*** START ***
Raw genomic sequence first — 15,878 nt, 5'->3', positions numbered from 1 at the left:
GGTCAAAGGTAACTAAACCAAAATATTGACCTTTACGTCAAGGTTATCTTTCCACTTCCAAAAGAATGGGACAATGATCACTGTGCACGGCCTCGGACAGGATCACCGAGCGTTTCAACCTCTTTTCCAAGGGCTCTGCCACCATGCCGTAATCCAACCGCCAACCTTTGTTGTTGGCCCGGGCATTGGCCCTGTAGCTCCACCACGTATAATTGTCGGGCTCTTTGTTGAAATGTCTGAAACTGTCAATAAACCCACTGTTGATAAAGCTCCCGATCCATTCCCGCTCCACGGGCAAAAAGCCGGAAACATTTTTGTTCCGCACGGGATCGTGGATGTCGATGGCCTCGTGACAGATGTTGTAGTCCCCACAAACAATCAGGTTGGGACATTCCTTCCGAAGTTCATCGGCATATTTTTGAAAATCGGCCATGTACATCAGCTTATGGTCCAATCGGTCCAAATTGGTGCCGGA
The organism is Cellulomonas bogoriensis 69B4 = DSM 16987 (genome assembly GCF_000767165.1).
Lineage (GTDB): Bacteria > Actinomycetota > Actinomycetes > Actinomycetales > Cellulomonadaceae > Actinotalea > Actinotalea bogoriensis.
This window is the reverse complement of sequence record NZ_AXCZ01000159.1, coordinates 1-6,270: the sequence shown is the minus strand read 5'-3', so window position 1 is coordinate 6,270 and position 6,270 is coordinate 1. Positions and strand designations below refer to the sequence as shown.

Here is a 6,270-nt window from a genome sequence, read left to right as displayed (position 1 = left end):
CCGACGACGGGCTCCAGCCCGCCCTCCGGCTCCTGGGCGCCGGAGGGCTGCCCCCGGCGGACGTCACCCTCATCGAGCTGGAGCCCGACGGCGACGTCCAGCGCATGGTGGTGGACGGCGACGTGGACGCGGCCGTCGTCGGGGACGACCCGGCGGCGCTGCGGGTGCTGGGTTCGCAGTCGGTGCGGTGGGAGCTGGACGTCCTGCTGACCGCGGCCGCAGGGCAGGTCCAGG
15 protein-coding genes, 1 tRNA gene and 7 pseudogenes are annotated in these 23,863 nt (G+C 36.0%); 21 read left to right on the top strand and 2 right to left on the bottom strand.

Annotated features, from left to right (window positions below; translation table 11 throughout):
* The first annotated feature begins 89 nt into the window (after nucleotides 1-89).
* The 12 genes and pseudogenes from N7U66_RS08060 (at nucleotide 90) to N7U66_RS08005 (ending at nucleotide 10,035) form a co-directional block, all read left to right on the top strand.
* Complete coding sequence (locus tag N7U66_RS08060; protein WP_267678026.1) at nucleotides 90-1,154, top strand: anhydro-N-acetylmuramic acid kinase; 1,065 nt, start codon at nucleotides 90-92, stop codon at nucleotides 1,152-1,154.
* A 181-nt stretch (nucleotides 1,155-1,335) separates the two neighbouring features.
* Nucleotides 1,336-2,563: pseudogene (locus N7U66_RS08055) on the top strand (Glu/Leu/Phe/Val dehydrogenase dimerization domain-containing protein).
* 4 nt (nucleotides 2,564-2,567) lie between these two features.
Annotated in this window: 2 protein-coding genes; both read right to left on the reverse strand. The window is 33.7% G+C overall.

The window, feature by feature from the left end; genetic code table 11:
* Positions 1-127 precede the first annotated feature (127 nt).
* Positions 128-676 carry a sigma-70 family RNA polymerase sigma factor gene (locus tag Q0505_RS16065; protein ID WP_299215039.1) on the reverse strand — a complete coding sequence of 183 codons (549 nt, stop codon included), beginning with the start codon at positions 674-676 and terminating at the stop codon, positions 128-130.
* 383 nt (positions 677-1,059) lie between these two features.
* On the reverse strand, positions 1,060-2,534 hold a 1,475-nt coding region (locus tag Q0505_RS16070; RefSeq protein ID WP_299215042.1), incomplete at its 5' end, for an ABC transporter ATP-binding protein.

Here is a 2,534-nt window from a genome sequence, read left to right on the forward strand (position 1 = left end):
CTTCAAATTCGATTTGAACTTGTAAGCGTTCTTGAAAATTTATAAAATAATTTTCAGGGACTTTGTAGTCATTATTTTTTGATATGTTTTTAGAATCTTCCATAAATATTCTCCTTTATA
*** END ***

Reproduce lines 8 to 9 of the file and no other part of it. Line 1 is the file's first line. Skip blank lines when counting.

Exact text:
15 protein-coding genes, 1 tRNA gene and 7 pseudogenes are annotated in these 23,863 nt (G+C 36.0%); 21 read left to right on the top strand and 2 right to left on the bottom strand.

Annotated features, from left to right (window positions below; translation table 11 throughout):